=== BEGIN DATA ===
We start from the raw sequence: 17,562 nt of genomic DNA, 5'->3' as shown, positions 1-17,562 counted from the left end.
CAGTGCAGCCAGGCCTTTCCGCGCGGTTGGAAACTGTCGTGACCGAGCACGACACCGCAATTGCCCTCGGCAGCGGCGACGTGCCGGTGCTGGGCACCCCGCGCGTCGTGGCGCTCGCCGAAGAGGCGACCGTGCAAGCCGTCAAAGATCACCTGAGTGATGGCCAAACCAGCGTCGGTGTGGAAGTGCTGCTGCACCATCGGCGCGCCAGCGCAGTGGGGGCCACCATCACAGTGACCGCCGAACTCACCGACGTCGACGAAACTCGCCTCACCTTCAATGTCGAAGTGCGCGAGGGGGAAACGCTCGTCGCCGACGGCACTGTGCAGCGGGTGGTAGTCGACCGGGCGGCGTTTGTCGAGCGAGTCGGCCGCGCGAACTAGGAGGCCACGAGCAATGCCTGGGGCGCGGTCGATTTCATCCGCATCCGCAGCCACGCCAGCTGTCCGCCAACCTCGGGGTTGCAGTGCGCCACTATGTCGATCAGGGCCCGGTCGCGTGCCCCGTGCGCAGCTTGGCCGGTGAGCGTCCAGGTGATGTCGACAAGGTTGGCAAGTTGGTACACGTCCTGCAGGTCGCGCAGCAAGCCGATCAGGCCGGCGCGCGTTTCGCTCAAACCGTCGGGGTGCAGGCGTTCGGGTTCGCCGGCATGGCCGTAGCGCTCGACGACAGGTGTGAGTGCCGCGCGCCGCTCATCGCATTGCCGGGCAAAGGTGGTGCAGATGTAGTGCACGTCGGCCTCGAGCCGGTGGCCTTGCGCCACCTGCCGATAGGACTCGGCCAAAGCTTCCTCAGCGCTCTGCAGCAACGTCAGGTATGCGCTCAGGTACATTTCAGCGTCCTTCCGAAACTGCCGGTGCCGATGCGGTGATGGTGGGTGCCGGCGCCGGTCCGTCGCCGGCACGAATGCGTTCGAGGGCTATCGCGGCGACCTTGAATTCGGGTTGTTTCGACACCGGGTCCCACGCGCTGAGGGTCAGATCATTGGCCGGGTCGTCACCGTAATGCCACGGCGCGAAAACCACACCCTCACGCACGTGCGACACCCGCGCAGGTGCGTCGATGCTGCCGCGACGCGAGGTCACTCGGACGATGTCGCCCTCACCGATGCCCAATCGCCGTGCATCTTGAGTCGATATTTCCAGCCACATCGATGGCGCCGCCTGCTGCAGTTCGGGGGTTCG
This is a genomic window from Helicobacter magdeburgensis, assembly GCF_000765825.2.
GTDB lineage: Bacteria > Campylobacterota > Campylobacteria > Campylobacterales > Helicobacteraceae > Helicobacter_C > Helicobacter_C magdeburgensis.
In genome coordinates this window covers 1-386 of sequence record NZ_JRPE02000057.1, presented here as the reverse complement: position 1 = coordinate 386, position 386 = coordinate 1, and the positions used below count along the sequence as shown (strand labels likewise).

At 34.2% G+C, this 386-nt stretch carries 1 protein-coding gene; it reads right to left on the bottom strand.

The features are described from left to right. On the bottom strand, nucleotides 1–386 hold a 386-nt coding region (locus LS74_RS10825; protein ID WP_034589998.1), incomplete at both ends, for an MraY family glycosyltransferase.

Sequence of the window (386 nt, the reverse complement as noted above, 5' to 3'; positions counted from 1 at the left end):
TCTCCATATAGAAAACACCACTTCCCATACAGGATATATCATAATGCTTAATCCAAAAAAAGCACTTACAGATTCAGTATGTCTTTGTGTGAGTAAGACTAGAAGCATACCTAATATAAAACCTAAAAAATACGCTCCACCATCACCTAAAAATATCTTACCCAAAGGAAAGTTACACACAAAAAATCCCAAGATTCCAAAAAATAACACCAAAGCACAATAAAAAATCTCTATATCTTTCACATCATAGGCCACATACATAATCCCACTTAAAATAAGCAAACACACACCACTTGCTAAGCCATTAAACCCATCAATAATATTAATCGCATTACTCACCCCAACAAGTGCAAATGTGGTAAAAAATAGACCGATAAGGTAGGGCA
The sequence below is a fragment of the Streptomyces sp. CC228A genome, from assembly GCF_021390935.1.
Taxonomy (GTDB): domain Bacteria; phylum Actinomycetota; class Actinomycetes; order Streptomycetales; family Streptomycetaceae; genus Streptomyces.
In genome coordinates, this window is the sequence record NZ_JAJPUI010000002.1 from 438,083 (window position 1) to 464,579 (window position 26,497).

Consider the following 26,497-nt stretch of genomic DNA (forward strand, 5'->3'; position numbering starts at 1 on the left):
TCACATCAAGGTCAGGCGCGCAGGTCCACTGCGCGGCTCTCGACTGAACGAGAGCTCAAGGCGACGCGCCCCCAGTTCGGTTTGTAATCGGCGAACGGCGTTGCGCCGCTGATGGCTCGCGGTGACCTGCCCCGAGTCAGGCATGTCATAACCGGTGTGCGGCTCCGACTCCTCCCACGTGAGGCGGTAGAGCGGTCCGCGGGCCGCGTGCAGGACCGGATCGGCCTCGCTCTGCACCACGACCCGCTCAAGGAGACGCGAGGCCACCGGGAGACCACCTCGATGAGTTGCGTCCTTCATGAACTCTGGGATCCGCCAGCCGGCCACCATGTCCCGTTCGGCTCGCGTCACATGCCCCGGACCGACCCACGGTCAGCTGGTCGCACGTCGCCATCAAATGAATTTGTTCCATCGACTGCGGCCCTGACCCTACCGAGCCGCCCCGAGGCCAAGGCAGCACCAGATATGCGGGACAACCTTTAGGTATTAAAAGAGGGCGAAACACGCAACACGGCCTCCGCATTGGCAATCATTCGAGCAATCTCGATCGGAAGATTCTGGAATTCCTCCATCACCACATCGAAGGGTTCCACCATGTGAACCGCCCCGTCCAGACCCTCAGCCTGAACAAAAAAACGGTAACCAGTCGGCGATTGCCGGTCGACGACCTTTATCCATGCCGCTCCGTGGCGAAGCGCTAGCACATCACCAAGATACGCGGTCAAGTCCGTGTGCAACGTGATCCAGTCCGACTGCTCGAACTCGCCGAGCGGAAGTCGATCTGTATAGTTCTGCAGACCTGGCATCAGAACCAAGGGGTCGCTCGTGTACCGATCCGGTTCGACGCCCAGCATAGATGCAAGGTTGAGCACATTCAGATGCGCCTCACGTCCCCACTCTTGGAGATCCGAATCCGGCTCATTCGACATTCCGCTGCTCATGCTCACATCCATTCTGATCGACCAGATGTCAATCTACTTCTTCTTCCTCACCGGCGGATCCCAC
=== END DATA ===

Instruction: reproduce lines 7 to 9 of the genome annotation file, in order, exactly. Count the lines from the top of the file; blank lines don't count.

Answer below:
The features are described from left to right. On the bottom strand, nucleotides 1–386 hold a 386-nt coding region (locus LS74_RS10825; protein ID WP_034589998.1), incomplete at both ends, for an MraY family glycosyltransferase.

Sequence of the window (386 nt, the reverse complement as noted above, 5' to 3'; positions counted from 1 at the left end):
TCTCCATATAGAAAACACCACTTCCCATACAGGATATATCATAATGCTTAATCCAAAAAAAGCACTTACAGATTCAGTATGTCTTTGTGTGAGTAAGACTAGAAGCATACCTAATATAAAACCTAAAAAATACGCTCCACCATCACCTAAAAATATCTTACCCAAAGGAAAGTTACACACAAAAAATCCCAAGATTCCAAAAAATAACACCAAAGCACAATAAAAAATCTCTATATCTTTCACATCATAGGCCACATACATAATCCCACTTAAAATAAGCAAACACACACCACTTGCTAAGCCATTAAACCCATCAATAATATTAATCGCATTACTCACCCCAACAAGTGCAAATGTGGTAAAAAATAGACCGATAAGGTAGGGCA